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    The Cost of Seat Belts

    Nov 6 • Behavioral Economics, Regulation, Thinking Economically • 530 Views

    Can we assume that seat belts make us safer? Maybe. Writing about seat belts in 1975, University of Chicago economist Sam Peltzman described what we now call the Peltzman Effect.

    Sam Peltzman said that yes, seat belts do make us safer. However, making us safer has an unintended consequence. Because seat belts protect us, we might drive more dangerously. As Peltzman describes it, when regulation changes incentives, people’s response can offset the intent of the regulation.

    Since the Peltzman Effect was first proposed, researchers have explored its broader implications. The availability of flood insurance can encourage people to build waterfront homes. Taking Lipitor might increase the amount of cheese and steak that we consume. And today, the Peltzman Effect is cited when financial reform is discussed. Doesn’t it make you think about “Too big to fail”?

    The Economic Lesson

    In economic terms, seat belts lower the cost of dangerous driving. Thinking of the law of demand, lower cost creates an increase in quantity demanded. If the cost of  dangerous driving drops, some people will accept the risk more readily.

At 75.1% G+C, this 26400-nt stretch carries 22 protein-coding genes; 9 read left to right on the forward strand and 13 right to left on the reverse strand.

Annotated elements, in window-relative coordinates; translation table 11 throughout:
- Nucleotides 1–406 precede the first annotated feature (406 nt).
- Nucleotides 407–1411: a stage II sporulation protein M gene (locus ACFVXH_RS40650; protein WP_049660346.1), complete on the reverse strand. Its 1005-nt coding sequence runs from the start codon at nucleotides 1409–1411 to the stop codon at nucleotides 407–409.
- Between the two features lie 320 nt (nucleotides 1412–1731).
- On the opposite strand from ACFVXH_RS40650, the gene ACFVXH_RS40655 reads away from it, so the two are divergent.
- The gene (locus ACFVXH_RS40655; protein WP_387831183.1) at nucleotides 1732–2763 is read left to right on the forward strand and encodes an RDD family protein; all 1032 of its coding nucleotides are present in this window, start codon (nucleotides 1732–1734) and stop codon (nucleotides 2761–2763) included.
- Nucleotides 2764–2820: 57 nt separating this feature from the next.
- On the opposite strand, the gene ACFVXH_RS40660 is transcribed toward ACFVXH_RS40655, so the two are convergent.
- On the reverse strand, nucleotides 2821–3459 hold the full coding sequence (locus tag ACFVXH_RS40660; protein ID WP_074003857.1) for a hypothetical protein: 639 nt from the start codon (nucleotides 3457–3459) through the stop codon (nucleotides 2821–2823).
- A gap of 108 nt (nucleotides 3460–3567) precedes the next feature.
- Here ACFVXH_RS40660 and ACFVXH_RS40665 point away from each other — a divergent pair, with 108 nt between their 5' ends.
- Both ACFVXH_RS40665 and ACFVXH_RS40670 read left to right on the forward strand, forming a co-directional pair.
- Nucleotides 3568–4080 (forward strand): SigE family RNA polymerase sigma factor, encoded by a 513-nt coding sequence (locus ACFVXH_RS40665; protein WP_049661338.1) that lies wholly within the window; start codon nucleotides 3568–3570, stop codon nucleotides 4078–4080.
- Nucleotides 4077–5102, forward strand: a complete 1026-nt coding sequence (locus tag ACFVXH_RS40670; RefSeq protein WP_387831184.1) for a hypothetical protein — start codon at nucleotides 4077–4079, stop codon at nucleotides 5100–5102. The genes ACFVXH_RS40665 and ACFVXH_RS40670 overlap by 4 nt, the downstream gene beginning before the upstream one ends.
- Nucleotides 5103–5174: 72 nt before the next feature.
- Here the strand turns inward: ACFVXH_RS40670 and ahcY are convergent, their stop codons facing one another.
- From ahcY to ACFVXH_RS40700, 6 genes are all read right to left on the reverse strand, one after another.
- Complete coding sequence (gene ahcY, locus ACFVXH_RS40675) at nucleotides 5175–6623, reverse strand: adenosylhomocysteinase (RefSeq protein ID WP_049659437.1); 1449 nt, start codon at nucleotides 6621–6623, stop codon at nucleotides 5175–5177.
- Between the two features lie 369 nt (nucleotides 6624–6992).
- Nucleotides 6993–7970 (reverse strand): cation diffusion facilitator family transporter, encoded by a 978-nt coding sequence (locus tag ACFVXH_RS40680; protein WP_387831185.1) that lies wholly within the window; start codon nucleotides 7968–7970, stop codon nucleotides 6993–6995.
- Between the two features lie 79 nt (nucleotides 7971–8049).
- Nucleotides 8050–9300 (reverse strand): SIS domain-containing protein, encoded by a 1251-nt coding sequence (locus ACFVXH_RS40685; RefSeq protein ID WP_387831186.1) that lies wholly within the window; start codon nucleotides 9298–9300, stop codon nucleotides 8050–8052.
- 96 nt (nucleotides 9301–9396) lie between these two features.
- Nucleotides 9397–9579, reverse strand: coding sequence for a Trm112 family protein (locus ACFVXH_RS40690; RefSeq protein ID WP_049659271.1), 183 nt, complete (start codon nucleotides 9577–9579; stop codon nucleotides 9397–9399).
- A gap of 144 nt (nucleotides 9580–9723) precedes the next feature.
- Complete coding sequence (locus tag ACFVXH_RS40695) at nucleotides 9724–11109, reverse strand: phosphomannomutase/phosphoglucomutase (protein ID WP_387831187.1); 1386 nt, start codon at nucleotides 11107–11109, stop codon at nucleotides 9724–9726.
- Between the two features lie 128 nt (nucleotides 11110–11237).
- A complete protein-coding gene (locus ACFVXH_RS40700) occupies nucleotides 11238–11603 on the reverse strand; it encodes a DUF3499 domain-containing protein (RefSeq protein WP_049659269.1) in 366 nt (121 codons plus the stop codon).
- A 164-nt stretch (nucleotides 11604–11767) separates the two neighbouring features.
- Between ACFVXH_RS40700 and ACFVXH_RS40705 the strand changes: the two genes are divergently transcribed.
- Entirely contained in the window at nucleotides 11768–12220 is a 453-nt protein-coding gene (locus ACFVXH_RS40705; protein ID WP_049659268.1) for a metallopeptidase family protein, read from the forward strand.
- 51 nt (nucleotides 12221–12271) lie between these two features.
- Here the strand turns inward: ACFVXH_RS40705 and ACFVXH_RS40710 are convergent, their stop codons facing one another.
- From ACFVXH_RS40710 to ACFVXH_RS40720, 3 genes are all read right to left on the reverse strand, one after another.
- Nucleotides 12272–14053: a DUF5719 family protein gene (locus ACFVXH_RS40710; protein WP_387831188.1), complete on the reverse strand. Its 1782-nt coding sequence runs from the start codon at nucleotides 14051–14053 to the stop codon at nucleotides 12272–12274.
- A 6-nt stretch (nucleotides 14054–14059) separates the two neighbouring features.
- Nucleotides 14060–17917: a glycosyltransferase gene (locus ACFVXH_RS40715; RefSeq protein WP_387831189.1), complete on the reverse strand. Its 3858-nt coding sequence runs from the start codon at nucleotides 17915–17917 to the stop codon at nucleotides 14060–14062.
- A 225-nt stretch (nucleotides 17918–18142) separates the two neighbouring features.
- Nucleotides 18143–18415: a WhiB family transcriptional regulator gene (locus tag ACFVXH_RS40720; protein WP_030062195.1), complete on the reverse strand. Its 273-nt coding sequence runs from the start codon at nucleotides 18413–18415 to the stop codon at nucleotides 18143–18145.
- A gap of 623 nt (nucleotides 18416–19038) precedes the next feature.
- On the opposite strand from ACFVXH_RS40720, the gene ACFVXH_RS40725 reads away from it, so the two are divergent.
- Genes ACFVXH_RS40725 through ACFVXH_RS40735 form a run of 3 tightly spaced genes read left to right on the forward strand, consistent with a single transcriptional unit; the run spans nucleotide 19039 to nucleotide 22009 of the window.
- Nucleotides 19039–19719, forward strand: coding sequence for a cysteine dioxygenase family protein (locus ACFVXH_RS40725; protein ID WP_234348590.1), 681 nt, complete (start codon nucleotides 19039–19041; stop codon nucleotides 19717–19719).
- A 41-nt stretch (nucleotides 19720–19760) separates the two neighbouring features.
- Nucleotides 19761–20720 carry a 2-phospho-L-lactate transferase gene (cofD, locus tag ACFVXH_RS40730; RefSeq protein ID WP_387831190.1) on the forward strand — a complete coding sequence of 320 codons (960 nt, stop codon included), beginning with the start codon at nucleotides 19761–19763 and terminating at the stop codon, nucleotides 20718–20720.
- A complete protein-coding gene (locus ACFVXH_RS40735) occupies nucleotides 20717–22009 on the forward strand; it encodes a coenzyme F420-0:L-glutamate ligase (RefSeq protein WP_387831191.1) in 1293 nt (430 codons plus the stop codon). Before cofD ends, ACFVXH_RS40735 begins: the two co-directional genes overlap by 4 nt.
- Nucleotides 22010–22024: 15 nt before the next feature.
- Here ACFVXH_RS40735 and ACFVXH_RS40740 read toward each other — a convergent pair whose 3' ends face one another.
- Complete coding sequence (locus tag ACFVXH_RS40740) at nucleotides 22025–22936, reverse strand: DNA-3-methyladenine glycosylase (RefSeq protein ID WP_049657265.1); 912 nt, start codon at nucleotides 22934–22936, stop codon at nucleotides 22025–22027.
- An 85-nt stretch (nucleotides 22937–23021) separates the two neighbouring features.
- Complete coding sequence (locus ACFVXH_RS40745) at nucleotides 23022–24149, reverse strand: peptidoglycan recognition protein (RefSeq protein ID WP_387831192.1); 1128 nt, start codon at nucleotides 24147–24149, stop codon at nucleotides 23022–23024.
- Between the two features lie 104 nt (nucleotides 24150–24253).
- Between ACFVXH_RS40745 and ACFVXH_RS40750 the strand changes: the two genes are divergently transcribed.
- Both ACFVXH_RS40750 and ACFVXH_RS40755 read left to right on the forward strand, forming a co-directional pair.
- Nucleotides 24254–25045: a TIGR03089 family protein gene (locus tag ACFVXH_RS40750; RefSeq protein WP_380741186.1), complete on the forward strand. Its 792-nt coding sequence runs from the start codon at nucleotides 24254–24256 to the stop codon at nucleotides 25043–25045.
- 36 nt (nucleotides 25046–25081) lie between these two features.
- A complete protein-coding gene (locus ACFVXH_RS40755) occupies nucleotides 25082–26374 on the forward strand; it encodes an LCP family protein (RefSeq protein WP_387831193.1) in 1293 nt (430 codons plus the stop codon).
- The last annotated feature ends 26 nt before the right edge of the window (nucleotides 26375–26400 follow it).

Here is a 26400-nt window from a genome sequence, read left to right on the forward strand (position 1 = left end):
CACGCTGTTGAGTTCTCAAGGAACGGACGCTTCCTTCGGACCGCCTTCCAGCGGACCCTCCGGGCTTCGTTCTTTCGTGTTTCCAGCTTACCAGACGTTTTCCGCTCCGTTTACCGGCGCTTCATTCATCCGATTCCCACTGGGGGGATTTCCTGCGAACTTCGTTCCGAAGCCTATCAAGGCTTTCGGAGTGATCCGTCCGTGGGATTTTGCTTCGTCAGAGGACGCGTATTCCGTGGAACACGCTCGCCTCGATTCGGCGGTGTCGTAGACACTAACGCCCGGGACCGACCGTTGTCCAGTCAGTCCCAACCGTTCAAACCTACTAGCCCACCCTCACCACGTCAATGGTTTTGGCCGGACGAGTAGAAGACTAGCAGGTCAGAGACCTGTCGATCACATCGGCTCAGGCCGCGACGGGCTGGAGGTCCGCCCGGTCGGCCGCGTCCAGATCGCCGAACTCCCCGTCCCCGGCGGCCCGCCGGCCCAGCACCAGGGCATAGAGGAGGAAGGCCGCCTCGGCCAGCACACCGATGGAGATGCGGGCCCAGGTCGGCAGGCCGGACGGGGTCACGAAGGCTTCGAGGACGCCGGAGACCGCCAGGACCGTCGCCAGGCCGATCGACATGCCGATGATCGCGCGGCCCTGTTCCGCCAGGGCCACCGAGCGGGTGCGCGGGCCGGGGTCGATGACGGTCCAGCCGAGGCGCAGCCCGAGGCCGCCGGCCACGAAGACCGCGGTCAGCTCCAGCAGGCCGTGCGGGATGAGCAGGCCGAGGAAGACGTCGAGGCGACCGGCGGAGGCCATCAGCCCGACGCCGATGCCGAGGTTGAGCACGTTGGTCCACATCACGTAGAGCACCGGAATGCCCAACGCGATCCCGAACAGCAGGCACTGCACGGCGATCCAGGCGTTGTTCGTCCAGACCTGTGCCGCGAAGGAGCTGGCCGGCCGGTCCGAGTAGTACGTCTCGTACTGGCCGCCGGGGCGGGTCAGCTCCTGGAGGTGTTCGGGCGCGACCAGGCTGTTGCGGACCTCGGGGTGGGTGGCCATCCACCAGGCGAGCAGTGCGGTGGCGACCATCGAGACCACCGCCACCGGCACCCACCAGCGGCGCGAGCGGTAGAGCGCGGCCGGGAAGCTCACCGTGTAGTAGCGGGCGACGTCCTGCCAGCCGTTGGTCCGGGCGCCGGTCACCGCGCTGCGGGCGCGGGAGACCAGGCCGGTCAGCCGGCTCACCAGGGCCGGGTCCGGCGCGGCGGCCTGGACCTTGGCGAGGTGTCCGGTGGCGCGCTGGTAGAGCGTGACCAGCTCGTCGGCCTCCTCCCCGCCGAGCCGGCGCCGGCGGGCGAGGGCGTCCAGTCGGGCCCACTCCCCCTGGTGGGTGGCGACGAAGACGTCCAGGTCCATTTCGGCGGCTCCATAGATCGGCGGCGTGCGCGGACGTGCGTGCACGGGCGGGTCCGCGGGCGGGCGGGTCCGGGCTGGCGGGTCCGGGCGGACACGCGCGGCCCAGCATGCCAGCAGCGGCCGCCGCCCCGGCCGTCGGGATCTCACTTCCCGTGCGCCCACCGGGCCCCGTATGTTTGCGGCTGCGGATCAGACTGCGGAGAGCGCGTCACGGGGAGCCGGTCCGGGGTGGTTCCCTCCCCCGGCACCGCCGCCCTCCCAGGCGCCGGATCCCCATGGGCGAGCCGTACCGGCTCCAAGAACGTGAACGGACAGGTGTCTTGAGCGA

An Economic Question: Using supply and demand, how might you graph the impact of seat belts on safe driving?

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    Leaving the Euro

    Nov 5 • Economic Debates, Financial Markets, Government, International Trade and Finance, Labor, Macroeconomic Measurement, Money and Monetary Policy, Thinking Economically • 524 Views

    Would you like to win 250,000 British pounds? Predicting that a nation’s euro zone exit would be catastrophic unless properly managed, a UK businessman has sponsored a contest. To win the prize money, you just need to submit the best departure plan. The deadline is January 1, 2012.

    For Greece, here are some of the issues:

    Greece would have to create and print “new” drachmas. Contractually, loans and mortgages, wage agreements, bonds, all would need to change. For everyday practicality, what about ATM machines, candy vendors, computer programs? Even wallets might be too small or large.

    Meanwhile, financial institutions would have to “mark to market” the value of their Greek bonds. Worldwide, few would be willing to loan Greece money and creditors (as with Argentina) would try to seize accessible Greek assets. For weaker euro zone economies, borrowing would become ever more challenging.

    And this is only the tip of the iceberg.

    Other issues noted by contest officials include how to restructure international contracts, transitional timetables, legal implications, lessons from history.

    Here, the BBC describes the contest while this 2007 study, “The Breakup of the Euro Area,” presents a detailed discussion.